Wellbeing has come at the forefront of organisational conversations particularly during (and because of) the last year where we faced global uncertainty and unprecedented events. Many organisations have made significant efforts when it comes to the awareness of employee wellbeing and providing guidance and support during these times.
However, measuring employee wellbeing has been a pain point and organisations have struggled to pinpoint what needs to be done to help improve and support employee wellbeing. Wellbeing can be extremely complex and personal – with most of us spending most of our days at work, our working environment naturally has an impact on our overall wellbeing. Qlearsite has come up with a framework that provides tangible measures of wellbeing to help you identify strength and focus areas – all by running an employee survey.
When it comes to wellbeing the first thing that usually comes to mind is a person’s mental health – however, there are other important factors that contribute to a person’s overall wellbeing. At Qlearsite the 4 main components that measure wellbeing are:
Our physical health underpins our overall health – if our physical health isn’t in great shape this can stop us from functioning altogether and can also impact our mental health. How people feel physically is extremely important – studies have shown that adults who are employed have found that people who are highly active often have lower stress rates compared to those who aren’t as active.
Ensuring you are encouraging employees to be active and choose healthier food options is key to looking out for their physical wellbeing. For example, you can host charity sports events (like running or football) to encourage people to participate in physical activities. You can also ensure that food available in the workplace includes options like fruits and vegetables to promote a healthier way of living for employees.
Mental health is often the first thing that comes to mind when we talk about wellbeing, and it’s something that all employees carry with them during their work day. In 2014 it was found that in England, one in six adults had a common mental health problem. While mental health may be a sensitive topic to discuss, it’s one that organisations are starting to acknowledge with more importance within the workplace.
Stress and anxiety are common negative descriptions of how some employees may feel in the workplace. Many factors can have an impact on a person’s mental health, however, it’s important for an organisation to provide a safe place and support for those who need any mental support. An example would be ensuring that employees take enough and regular breaks from work – to completely switch off when on holiday or outside of working hours. You can also provide managers with additional training on how to best support employees when they are struggling mentally.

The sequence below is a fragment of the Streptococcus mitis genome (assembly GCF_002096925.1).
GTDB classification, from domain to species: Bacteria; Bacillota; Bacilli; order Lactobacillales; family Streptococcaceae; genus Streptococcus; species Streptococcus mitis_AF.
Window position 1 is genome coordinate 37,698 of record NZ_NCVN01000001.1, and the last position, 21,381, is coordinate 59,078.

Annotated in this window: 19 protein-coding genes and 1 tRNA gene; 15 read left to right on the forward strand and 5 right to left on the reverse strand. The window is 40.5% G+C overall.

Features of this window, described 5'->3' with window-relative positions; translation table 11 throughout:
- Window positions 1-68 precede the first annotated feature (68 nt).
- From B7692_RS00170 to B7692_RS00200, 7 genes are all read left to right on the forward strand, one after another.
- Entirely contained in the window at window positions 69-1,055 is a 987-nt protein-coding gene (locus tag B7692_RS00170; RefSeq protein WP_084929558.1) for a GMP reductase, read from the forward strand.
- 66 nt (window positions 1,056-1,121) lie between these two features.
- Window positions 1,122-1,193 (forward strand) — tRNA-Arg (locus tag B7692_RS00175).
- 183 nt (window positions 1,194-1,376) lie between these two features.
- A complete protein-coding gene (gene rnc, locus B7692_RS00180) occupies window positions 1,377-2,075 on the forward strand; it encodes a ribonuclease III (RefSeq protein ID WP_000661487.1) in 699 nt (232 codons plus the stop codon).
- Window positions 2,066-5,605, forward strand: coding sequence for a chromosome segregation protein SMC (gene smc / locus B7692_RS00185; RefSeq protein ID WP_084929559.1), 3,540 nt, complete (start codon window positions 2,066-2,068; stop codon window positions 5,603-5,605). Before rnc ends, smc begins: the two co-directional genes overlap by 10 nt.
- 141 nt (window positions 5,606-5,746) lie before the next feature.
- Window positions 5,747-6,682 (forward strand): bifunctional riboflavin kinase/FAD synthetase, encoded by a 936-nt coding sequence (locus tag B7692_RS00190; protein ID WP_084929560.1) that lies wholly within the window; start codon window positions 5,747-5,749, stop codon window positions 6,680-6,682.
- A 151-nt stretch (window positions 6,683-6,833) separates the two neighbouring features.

Emotional health is often grouped together with mental health – but there’s a distinction between the two. Emotional health is about how a person can manage and express their emotions, whereas mental health is more about how a person processes information and experiences. Emotions are something that most people try to leave at the door once they enter the workplace, however, that’s not the case for everyone.
Employees should feel comfortable acknowledging how they feel and express themselves even in a workplace setting. Ensuring people feel as though they have support from their managers, colleagues and even an external counsellor is a great way to support your employee’s emotional wellbeing.
Humans are social by nature, therefore relationships are extremely significant to a person’s overall wellbeing. Research has shown that positive and healthy relationships can result in better cardiovascular function, enhanced immune function, and improved health behaviours and choices. Positive connections with others help to strengthen your immune system. Connectedness, therefore, is linked to a person’s overall mental, emotional, AND physical wellbeing so it’s important that it’s acknowledged and nurtured.
During a time where a social connection may be difficult, particularly for those who are working from home it’s essential to build and maintain connections now more than ever. Encouraging good connections within the workplace is important for employee wellbeing – setting up casual catch-ups with different team members and making time for social events as an organisation are great steps to take to keep people connected.
We’ve pinpointed the four key areas that make up wellbeing, but it’s also essential to consider what you are measuring and what actions you can take based on the results. At Qlearsite, our framework measures each of these areas through three different lenses:
To learn how you can measure wellbeing in your organisation get in touch.